Thursday, September 27, 2012

A bit of history...

Since we did not sail today we decided to explore a little of the waterfront in Erie. We spent time at the Maritime Museum, where a replica of Perry’s ship, the Niagara is docked. We toured the ship with a very interesting tour guide. He sailed on this particular ship for ten years. The ship goes to different cities on Lake Erie for tours, and does day cruises. Niagara has a crew of forty, including twenty students learning to sail a square rigger. The ship was beautiful and the tour was very educational.

A brief history lesson…
After the American Revolution, England was not happy with the independence of the thirteen American Colonies, and still had ideas about expansion in America.  One of the areas of disagreement focused on the area around the Great Lakes, the border between British Canada America. On June 18, 1812 America declared war on England…sometimes referred to as the second war for independence.  It is a historical fact that America was unprepared for war. Initially the war did not go well for America with the British taking Detroit and Mackinac, as well as Ft. Dearborn, (Chicago).  President Madison was very interested in retaining control of Lake Erie. He ordered a naval fleet of ships to be built.  Construction of the fleet was mostly done by hand in Erie, Pennsylvania. Presque Isle Bay was an ideal spot to build the fleet because British Ships could not get in because of their deep draft. Oliver Perry took charge of the operation in the Spring of 1813. The battle took place near Put-in-Bay, on September 10, 1813. Even though the British cannons could fire a distance of one mile and the American cannons could only fire one half of a mile, Perry and the Americans still won the battle. There were many reasons for the victory, but one was that the British officers would dress as officers making themselves targets, while Perry wore a seaman's coat. “We have met the enemy and they are ours”…remember Perry’s quote from American History? The victory secured Lake  Erie, which is now part of the largest unguarded border in the world.  If you are interested in reading more about  this battle just google The Battle for Lake Erie. It is fascinating.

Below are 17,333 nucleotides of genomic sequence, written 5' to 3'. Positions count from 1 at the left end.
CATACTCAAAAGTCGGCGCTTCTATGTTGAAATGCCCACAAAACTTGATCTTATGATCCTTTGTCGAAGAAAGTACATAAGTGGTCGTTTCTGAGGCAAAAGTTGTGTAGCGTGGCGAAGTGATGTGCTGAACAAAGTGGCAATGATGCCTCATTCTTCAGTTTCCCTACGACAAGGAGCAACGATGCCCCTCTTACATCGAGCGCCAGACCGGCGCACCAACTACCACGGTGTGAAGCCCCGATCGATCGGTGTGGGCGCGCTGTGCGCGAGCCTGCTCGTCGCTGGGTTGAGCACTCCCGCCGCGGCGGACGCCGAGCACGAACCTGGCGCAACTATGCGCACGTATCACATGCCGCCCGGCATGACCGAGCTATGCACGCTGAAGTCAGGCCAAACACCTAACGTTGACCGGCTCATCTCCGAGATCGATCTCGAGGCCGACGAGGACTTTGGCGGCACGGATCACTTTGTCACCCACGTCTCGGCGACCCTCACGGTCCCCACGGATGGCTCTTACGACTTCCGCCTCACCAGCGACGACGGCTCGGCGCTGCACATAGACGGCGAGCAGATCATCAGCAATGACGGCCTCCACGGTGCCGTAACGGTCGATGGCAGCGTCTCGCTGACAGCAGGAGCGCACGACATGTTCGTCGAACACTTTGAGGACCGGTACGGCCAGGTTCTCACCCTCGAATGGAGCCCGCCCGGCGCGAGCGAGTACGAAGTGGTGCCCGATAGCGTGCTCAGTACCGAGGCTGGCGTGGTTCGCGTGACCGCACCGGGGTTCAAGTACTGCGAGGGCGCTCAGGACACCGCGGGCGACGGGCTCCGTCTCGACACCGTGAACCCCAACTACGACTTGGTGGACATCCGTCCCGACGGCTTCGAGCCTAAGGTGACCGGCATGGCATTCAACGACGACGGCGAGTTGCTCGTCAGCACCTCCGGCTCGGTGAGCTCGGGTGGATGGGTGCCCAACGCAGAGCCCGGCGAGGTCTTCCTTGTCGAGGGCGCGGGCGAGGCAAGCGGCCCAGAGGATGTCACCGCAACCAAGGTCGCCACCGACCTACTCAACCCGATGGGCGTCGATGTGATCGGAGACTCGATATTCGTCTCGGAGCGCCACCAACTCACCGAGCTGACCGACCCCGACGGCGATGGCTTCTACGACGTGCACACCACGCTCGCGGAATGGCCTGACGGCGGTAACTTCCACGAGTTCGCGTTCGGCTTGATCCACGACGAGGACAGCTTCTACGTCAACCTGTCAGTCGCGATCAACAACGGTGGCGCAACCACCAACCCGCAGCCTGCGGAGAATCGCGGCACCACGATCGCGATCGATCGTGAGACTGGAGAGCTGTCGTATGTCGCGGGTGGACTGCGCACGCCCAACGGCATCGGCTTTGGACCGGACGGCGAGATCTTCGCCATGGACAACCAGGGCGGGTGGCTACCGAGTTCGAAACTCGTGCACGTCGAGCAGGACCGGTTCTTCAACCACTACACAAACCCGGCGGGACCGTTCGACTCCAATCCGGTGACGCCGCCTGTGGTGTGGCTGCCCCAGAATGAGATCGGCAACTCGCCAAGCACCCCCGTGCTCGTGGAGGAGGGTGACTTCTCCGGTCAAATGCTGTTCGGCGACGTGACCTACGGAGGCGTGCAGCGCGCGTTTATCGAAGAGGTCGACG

The Niagara 

 Masts and rigging...

 How is this for a long board?

 One of the cannons that would only shoot 1/2 mile. I was thinking that this would be useful to help enforce a no wake zone.

 Isn't this little sailboat cute?

Tomorrow we hope to sail to to Dunkirk New York, and then Saturday on to Buffalo. The winds are out of the Northeast right now...the direction we want to go. They are supposed to shift to the East by morning. 
So far the trip has been great. We are feeling some urgency to get across New York before it gets too cold.
Thanks for checking out the blog.


  1. Twenty students learning to sail ... what a great opportunity! Looks like a great tour.

  2. Hey, bring that cannon back to "C" dock. There is a cannon smith on "C" but they are too small. Maybe "Assualt Weapon" can get us into a little more history making. Champagne corks just don't sink ships.

    FYI, is Connie's 60th birthday.

    Stay safe out there in the fresh water sea. Loved the history lesson.

    Brad and Glo

  3. Pretty cool! keep em' comin'. (bear)

  4. Britain viewed America as traders and often pulled men from US flagged ships which angered Washington. Britain was fighting Napoleon (Waterloo) and had zero interest in expansion in America.Your president said "taking Canada is just a matter of marching north". It occurred to the "Hawks" that Britain was too busy to put up a fight. Your revisionist history makes the USA look like a victim which is wrong. After Commodore Perry won the Battle of Lake Erie he ordered his men to sail back to Erie and anchor in a bay. He ordered them to remain with the ships and left for Washington and the fame that came with it. His men suffered horribly and many died waiting for his return. The bay has been called Misery bay ever since. Earlier in the year Perry could not get out of Erie Penn because the British maintained a blockade. An army commander died back in Amherstburg and the British admiral sailed back to "escort" his widow across lake Erie and try to convince her to marry him on the way. Perry got out. Cannons were fired using goose quills as fuses. they were left in the ran the night before the battle and the British Tars had to fire their cannon with pistols which didn't work. A hot chick and a dumb fuse maker cost them the battle.


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